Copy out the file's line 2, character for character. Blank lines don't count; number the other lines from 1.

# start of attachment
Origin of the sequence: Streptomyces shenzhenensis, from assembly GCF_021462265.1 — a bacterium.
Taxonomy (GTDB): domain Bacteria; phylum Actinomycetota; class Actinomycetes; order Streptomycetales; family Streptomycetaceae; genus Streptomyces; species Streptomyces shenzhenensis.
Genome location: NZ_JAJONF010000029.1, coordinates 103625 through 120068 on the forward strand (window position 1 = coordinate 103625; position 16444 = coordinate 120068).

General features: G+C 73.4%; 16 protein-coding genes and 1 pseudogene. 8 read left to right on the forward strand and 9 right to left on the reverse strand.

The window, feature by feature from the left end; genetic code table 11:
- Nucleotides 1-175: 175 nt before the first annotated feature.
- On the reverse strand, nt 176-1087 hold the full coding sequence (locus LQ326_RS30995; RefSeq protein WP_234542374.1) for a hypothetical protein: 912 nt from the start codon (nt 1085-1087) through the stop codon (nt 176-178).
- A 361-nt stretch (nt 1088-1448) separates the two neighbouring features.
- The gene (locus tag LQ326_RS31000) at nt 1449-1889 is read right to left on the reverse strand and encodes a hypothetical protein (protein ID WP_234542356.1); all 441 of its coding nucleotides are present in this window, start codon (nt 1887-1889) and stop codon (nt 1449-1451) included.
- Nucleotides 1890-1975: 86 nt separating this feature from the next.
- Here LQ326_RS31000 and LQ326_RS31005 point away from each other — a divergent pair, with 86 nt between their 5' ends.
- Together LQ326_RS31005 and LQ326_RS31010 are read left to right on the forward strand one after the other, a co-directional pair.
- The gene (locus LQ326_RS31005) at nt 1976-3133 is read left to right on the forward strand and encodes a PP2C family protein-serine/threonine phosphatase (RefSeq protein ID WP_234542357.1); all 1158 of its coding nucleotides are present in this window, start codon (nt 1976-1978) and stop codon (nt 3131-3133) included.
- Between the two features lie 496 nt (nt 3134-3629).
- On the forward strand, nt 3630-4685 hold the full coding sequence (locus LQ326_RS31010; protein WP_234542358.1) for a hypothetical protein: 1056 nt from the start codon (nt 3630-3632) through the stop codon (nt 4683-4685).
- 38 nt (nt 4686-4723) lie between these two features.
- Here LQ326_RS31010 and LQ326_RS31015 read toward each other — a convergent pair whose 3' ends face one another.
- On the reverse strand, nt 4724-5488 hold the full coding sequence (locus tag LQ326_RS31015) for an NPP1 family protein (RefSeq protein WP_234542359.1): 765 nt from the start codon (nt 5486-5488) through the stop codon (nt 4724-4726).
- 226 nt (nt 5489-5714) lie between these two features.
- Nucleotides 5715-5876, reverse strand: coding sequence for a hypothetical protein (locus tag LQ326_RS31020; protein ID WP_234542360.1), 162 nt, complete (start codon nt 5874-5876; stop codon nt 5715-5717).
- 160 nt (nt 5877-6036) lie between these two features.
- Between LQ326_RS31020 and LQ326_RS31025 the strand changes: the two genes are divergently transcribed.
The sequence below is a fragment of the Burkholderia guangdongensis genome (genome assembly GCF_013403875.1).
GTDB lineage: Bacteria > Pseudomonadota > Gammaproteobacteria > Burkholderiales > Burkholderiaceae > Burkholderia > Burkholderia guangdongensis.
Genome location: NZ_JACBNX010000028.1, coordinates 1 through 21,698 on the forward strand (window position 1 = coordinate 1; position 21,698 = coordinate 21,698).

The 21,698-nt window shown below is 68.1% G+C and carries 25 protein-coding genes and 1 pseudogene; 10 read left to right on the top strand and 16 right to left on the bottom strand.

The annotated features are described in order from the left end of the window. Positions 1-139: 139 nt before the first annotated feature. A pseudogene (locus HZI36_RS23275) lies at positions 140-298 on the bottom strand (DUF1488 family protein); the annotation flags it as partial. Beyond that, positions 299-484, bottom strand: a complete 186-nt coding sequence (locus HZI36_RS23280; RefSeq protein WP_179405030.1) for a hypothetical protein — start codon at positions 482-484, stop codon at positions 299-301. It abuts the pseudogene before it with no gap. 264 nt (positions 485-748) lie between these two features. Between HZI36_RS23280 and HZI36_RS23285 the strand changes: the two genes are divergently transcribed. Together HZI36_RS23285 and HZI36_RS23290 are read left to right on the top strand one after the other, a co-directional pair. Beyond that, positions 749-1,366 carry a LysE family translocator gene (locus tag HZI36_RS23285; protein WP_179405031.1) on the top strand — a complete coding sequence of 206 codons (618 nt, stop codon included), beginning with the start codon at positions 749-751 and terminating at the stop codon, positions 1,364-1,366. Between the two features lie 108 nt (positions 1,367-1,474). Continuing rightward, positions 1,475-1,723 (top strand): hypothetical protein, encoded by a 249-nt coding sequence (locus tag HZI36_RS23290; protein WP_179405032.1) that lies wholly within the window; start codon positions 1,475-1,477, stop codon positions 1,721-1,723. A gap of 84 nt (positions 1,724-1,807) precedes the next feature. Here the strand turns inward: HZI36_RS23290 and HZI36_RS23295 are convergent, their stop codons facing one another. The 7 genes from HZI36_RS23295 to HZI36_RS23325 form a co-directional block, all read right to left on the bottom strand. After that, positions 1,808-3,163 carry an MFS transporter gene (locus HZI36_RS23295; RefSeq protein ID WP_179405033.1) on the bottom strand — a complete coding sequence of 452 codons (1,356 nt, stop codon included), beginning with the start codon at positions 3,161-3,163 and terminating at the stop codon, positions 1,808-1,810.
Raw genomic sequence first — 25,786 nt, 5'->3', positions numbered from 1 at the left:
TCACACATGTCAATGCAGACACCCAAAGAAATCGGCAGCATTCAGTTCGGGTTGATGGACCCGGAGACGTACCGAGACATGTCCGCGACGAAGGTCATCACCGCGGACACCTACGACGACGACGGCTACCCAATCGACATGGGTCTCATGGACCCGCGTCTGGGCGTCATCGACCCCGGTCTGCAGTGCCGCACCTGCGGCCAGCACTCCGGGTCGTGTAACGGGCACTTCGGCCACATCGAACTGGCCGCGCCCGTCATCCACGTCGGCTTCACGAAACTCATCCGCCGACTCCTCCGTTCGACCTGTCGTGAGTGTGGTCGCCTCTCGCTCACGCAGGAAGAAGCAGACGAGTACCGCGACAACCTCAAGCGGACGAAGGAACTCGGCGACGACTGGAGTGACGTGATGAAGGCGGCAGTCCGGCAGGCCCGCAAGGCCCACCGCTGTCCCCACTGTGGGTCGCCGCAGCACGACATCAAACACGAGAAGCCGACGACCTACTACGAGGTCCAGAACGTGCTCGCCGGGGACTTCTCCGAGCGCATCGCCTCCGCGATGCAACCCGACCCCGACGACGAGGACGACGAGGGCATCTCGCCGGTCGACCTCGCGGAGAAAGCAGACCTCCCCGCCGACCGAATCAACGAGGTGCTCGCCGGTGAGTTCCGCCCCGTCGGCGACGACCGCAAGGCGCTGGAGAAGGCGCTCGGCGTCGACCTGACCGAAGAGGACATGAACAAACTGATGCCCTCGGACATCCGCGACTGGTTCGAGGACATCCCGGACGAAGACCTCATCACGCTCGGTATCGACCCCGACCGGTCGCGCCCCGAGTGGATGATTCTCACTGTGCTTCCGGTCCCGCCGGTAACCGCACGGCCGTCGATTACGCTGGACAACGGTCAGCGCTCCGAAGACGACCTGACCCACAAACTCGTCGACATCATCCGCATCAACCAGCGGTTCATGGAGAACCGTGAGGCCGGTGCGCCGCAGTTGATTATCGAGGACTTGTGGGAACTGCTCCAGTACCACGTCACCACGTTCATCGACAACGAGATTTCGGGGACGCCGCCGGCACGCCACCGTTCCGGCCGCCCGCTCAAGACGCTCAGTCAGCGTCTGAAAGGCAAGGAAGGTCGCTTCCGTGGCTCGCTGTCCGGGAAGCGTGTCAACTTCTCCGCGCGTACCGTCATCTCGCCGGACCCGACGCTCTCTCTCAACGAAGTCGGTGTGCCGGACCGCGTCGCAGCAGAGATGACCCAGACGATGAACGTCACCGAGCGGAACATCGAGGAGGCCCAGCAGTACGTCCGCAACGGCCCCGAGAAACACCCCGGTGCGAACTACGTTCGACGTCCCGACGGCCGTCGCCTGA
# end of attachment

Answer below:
Taxonomy (GTDB): domain Bacteria; phylum Actinomycetota; class Actinomycetes; order Streptomycetales; family Streptomycetaceae; genus Streptomyces; species Streptomyces shenzhenensis.